The Truth About Iraq’s Hydrocarbon Law
Ever wonder about the hydrocarbon law? Consisting of a set of four laws which outline how the oil industry should be governed, how the Iraqis will divide the profits from this industry, and how the oil industry should be re-shaped.
These four laws define, respectively, how the Iraqi Ministry of Oil should be re-structured, how investments in the oil industry should be managed, how revenue should be distributed and divided, and how the Iraqi National Oil Company should be reconstituted.
These laws are necessary for the permission for international companies to begin investing in the Iraqi oil industry (and to subsequently jump start the oil production industry), as they provide the guidelines, regulations, boundaries, etc. for how to run this industry.
Whether or not the hydrocarbon law is beneficial or detrimental to the Iraqi government and economy is widely discussed, with many disagreeing on its actual benefits for the Iraqi people overall.
The four laws are as follows
1.) Managing investment in Iraq’s oil resources, specifically the industry’s upstream development;
2.) Revenue sharing among private companies, provinces, and the federal government;
3.) Restructuring the Ministry of Oil; and
4.) Create and constitute an Iraq National Oil Company (INOC) to control all aspects of the Iraqi oil industry.
This includes managing investment by Iraq’s various factions and tribes in a controlled manner, and eliminating previous warring and feuding for control of oil in various provinces. Also including management of investments (including granting of contracts and acceptance of bids for developing oil fields) by foreign companies and firms as well as Iraqi national firms.
In terms of managing Iraq’s various factions and tribes this law states that the oil industry will be managed by the federal government rather than by each province’s regional government. Each province and faction to be given a portion of the oil industry profits, with the amount of revenue received being in proportion to the population of each province.
In terms of managing foreign investment, this law states that foreign companies will be given national treatment when bidding for or applying for a contract to develop in Iraq’s oil fields. That they must be given equal preference as Iraqi national companies, and that the Iraqi government can not favor Iraqi companies when granting contracts.
Due to Iraq’s decaying infrastructure in its oil industry, foreign investment is needed and is quite necessary; however, there is disagreement as to how the involvement and investment of foreign companies should be managed.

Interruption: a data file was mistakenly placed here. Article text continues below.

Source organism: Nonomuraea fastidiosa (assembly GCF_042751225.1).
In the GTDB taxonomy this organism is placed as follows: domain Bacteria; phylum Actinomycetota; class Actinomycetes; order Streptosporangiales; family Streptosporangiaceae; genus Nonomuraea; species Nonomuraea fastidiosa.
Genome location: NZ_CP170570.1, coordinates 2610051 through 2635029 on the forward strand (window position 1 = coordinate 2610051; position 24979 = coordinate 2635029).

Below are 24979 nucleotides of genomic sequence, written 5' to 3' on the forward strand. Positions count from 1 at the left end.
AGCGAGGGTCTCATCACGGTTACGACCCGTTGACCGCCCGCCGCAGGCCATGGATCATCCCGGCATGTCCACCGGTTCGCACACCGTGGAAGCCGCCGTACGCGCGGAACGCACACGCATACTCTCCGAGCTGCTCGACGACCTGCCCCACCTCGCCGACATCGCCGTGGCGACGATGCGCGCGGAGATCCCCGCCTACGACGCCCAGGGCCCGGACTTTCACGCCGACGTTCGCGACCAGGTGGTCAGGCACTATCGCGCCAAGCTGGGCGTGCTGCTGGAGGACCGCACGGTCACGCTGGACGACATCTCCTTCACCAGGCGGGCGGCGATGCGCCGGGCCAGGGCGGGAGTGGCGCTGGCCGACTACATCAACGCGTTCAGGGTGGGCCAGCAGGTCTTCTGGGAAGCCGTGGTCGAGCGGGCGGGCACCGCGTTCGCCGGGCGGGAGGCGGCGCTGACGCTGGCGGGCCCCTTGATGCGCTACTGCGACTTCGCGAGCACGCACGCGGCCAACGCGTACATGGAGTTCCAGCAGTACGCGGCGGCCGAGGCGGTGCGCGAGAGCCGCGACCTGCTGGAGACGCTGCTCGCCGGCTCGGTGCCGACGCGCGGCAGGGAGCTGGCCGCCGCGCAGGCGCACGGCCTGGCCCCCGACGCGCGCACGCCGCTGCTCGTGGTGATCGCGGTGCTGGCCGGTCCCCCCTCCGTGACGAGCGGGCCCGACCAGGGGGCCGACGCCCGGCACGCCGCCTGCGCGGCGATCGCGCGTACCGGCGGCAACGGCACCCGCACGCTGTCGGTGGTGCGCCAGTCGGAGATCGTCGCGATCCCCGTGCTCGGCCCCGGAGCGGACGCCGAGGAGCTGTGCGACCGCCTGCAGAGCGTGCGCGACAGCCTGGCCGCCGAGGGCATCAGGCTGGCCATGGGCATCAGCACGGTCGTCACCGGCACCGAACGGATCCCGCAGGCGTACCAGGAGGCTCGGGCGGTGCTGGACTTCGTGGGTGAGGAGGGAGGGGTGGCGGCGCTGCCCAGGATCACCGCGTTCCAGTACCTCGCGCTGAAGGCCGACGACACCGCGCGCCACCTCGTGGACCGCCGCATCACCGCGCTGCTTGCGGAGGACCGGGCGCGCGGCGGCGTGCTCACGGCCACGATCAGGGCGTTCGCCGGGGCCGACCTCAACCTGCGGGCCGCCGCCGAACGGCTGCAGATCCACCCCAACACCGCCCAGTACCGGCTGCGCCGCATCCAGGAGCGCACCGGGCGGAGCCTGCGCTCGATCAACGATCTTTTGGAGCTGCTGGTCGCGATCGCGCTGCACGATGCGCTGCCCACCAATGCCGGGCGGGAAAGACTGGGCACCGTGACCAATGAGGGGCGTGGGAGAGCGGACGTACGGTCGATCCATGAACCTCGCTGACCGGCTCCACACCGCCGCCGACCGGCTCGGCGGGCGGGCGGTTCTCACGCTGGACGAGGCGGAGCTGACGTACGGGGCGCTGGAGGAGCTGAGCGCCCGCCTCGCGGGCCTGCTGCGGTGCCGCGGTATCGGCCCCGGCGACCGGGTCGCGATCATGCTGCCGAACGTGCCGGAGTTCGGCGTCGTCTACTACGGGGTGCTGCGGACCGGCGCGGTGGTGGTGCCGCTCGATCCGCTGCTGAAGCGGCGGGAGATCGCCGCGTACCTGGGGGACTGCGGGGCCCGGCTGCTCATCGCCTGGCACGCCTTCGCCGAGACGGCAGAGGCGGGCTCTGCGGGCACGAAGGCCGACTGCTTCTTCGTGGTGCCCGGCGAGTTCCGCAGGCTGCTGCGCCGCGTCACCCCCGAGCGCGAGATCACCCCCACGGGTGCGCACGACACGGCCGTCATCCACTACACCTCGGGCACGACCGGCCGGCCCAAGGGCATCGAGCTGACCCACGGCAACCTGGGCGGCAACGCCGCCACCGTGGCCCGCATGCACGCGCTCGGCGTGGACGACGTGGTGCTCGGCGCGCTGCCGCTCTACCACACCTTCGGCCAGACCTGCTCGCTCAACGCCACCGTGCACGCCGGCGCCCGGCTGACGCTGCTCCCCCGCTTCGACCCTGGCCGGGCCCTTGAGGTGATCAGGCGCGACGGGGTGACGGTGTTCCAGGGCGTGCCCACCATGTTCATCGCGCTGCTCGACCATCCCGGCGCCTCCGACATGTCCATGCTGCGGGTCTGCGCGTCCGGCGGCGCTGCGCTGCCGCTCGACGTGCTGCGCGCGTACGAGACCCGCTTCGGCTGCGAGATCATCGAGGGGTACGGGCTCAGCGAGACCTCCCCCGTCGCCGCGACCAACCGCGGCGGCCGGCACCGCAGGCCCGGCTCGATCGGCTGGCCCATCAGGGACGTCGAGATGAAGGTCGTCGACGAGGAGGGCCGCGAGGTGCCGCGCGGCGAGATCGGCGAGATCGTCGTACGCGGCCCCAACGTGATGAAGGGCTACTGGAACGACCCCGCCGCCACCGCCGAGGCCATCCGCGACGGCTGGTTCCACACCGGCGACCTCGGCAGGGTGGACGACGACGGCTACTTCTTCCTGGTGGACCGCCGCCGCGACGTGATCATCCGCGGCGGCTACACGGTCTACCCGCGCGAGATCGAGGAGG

Whether or not it can be managed fairly as to still allow the Iraqi government control over its oil industry, and whether or not foreign companies will eventually control this entire industry. Some believe that creating an equal balance between Iraqi and foreign companies is indeed possible.
Foreign investment will not only repair the infrastructure, but also jump start the industry and increase the overall revenue from this industry. Maximizing the industry’s profits and potential should be in check. Others, however, believe that sharing with foreign companies is not possible, as they will unfairly undermine Iraq’s overall control of their oil.
Some believe that sharing the profits among all of the provinces will result in less feuding over oil control. All provinces following this law will create a calmer, more democratic society and government.
Others believe that with foreigners having some control and share in the profits of this industry, this will anger some provinces. Such angry provinces may believe that they are losing a portion of the profits that should be rightfully theirs. This can result in escalating civil war, feuding, and hostility towards foreign companies and foreign presence thus creating more uncertainty for Iraq Dinars stability and growth potential.
“Keep in mind that what some believe is not necessarily occurring in reality” -DrDinar.com Operations
These same people also believe that foreign companies will gain increasing levels of control, and may possibly gain total control eventually. With this increase will come greater levels of dissatisfaction among the various factions and provinces, all of which will contribute to escalating levels of violence, warring, and faction.
Revenue sharing must be defined and agreed upon by both the federal government and individual provinces. As well as the inclusion of foreign companies; the current revenue share plan in place does give some of the revenue to individual provinces.
More must still be defined in terms of privatization vs nationalization in terms of profit sharing, or distribution of revenue. Different provinces and sects favor different forms of revenue sharing, with provinces in possession of the most oil fields and resources wishing for provincial government and authority over these. As well as revenue to be distributed according to each province’s resources.
Provinces with less resources favor federal, centralized, and more shared revenue distribution by government. Equal and agreed upon profit sharing among all of its various provinces and sects is critical to stabilizing the country among its various provinces and sect.
Nationalization or Privatization in Iraq
Nationalization of this industry, rather than privatization (the investment of foreign companies), is generally favored. Restructuring of this federal governing body would give it more control and power in passing, defining, and regulating laws regarding the oil industry.
Establishing this company can and will increase the Iraq government control of this industry. Iraq Government control of the industry assumes Iraq’s Government has 100% independence militarily.
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activated. This article is written by Darren Chabluk from